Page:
What even is Bidenomics?
Bidenomics is a made-up way to package some very real things. Legislatively, it entails items such as the American Rescue Plan, the Inflation Reduction Act, the bipartisan infrastructure bill, and the CHIPS Act. On the regulatory front, it tries to boost competition in ways big, such as antitrust enforcement, and small, like eliminating junk fees. From the bully pulpit, it is a bent that is more pro-worker and focused on specific industries.
The way the White House lays it out, at the core of Bidenomics are three pillars: making smart public investments in America, empowering and educating workers, and promoting competition. Within those pillars, Bidenomics takes big swings at change but also tackles issues at the margins, and some of it appears to be working.
“It’s a very sweeping economic agenda,” said Jared Bernstein, chair of the White House Council of Economic Advisers. “Remember, there are a lot of ways to build the economy from the middle out and the bottom up, everything from setting up a factory that wasn’t there before, frankly, standing up an industry that wasn’t there before, to making your experience at StubHub and or renting an apartment more hassle-free and less expensive. It’s very micro, and it’s very macro.”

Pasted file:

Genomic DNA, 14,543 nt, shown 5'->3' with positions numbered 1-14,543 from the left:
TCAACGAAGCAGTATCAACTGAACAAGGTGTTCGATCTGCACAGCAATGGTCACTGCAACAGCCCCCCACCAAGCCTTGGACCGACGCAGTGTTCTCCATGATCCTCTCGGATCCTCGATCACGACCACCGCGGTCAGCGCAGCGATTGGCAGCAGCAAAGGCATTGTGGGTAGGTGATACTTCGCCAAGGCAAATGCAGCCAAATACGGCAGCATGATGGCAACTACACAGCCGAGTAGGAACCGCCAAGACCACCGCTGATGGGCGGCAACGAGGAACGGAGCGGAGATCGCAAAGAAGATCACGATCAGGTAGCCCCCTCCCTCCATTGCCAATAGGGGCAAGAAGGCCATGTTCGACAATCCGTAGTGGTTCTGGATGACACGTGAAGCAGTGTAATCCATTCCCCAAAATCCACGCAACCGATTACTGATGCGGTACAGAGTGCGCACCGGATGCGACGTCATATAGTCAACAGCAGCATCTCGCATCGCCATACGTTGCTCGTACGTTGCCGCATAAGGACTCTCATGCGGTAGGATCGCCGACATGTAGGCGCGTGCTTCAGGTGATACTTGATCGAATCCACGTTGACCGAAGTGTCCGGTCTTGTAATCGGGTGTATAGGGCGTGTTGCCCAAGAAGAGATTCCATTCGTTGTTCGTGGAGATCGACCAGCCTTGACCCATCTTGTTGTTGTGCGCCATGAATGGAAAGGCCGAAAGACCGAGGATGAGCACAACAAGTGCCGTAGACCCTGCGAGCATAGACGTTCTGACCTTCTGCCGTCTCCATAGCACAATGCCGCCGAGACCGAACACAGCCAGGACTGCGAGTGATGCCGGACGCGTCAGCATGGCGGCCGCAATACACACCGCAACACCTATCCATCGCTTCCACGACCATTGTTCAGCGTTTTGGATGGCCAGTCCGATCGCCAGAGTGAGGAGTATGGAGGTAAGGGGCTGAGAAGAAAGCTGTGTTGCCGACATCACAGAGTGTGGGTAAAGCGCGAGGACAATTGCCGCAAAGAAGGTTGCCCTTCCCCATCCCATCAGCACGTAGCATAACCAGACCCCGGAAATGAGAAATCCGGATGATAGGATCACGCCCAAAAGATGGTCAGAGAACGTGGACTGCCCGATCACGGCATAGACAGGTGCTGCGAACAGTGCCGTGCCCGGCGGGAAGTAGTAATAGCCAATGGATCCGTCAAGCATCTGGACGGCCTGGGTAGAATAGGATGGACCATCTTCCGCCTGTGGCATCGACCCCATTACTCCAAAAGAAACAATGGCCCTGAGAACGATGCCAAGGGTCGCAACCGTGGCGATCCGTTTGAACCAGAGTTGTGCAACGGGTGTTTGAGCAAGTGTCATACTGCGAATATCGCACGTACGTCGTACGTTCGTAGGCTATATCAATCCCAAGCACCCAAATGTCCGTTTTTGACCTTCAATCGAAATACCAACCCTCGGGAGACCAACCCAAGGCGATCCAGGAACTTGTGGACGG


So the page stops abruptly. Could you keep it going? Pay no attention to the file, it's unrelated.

It’s not entirely clear if Bidenomics started as a Big Theory of the Economy and What to Do About It or a term the White House has come to embrace sort of after the fact. The president has acknowledged it wasn’t exactly his term of choice — a little bit like Obamacare for the Affordable Care Act, it’s a potentially pejorative-ish moniker that the president’s team has chosen to embrace and try to spin.
“I came into office determined to change the economic direction of this country, to move from trickle-down economics to what everyone in the Wall Street Journal and Financial Times began to call ‘Bidenomics,’” the president said in a June 18 speech in Chicago. “I didn’t come up with the name.”
Biden joked he doesn’t “know what the hell [Bidenomics] is” at a separate event earlier in the month, “but it’s working,” he said.
“A sum of Bidenomics seems to be, like, taking credit for the general suite of macro data,” said Jason Furman, a Harvard economist and former top economic adviser to the Obama administration. “Outcomes are part luck, part presidential policy, partly he didn’t get half the things he wanted done.”